Time can be measured in a number of ways. For instance, we can measure the passage of time via the orbital motion of Earth and other planets in the solar system (Dynamical Time). Or we can measure time based on the rotation of Earth on its axis with respect to the stars (Universal Time). Finally, we can measure time through the oscillations of atoms (International Atomic Time).
Universal Time (UT) is the precise measure of time used as the basis for all civil time-keeping. Although their exact definitions differ, most readers can assume that Universal Time is equivalent to Greenwich Mean Time (GMT). Universal Time is actually based on the mean sidereal time as measured in Greenwich, England. It's also approximately equal to mean solar time from Greenwich (aka Greenwich Mean Time or GMT
Most astronomical predictions are usually presented in terms of Universal Time. In order to convert such predictions from UT to local time, you need to know what time zone you are in. For North Americans, the conversion from UT to local time is as follows:
Atlantic Standard Time (AST) = UT - 4 hours Eastern Standard Time (EST) = UT - 5 hours Central Standard Time (CST) = UT - 6 hours Mountain Standard Time (MST) = UT - 7 hours Pacific Standard Time (PST) = UT - 8 hours
If Daylight Saving Time is in effect in the time zone, you must ADD one hour to the standard time.
For example, let's assume that an eclipse begins in Toledo, Ohio on June 20 at 20:25 UT. Toledo is in the Eastern Standard Time zone, so:
Local Time = 20:25 - 5 hours = 15:25 (= 3:25 pm)But since Toledo observes Daylight Saving Time in June, we must ADD one more hour to the standard time. So the local time in Toledo is 16:25 (=4:25pm).
World Time Zones
Time zones for countries around the world can be determined using the map above. You also need to know if Daylight Saving Time is practiced during that time of year.
Coordinated Universal Time
Coordinated Universal Time (UTC) is based on atomic time. It is synchronized and adjusted to stay within 0.9 seconds of Universal Time (UT). Occasionally, a "leap second" is added to UTC in order keep it in sync with UT (which varies due to Earth's rotation). UTC is the time used by GPSs and is the standard reference for Time Zones around the world.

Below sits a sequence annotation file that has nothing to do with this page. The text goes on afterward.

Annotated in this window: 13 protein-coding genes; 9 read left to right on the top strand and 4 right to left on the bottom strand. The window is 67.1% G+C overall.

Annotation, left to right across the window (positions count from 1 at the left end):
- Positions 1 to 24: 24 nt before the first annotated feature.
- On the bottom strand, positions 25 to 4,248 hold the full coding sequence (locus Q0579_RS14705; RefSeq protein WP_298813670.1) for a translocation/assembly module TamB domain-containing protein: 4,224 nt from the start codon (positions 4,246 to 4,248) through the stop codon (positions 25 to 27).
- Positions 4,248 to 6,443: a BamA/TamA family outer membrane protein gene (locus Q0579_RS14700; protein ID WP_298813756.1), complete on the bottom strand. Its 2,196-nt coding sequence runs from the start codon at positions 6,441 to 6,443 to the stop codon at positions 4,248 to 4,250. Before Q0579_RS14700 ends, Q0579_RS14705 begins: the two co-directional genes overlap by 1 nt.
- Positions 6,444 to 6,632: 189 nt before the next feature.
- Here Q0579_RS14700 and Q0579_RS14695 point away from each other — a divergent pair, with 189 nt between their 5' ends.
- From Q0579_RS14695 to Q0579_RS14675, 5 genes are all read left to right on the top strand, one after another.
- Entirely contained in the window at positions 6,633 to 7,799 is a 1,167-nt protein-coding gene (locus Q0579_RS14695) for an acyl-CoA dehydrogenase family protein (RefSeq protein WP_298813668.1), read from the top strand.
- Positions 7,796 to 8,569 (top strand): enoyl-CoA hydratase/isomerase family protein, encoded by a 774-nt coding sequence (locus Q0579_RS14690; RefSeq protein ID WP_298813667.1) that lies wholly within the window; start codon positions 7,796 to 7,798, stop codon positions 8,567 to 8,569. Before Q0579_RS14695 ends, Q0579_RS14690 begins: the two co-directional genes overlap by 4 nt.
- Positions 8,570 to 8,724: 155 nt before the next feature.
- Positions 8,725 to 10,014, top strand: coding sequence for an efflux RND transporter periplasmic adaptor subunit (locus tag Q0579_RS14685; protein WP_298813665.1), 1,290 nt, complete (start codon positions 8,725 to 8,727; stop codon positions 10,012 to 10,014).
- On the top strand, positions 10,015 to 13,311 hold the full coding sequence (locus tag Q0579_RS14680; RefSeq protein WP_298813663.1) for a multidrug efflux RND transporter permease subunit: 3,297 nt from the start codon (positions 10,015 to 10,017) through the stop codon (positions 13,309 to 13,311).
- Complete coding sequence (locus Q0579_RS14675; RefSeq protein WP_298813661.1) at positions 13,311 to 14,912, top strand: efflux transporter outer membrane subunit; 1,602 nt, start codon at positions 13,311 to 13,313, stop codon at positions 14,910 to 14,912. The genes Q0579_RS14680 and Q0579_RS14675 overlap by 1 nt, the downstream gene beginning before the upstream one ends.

The official source of time used in the United States is the Time Service Department of the U.S. Naval Observatory. The current UTC is shown below:
U.S. Naval Observatory Master
Reload Frame to Update Clock
You can use the time on the U.S.N.O. Master Clock to determine how many hours different your local time is from Universal Time. Once noted, use this number to convert all eclipse prediction times from UT to your own local time.
For example, if you are in the Eastern Standard Time zone, you will see that your local time is 5 hours earlier than UT. In order to convert any eclipse predictions from UT to local time (i.e. - EST), you must subtract 5 hours from UT:
Local Time = UT - 5 hours
Time Zone Links
For more information on time reckoning and time zones, check out the following sites:
- A Walk Through Time - National Institute of Standards and Technology
- Systems of Time - R. E. Schmidt, U.S. Naval Observatory
- What is a Leap Second? - R. E. Schmidt, U.S. Naval Observatory
- Precise Time - Naval Oceanography Portal
- Time Zones - Wikipedia
- U.S. Time Zone - Wikipedia
- Local Times Around the World - dateandtime.com
- World Time Zones - worldtimezone.com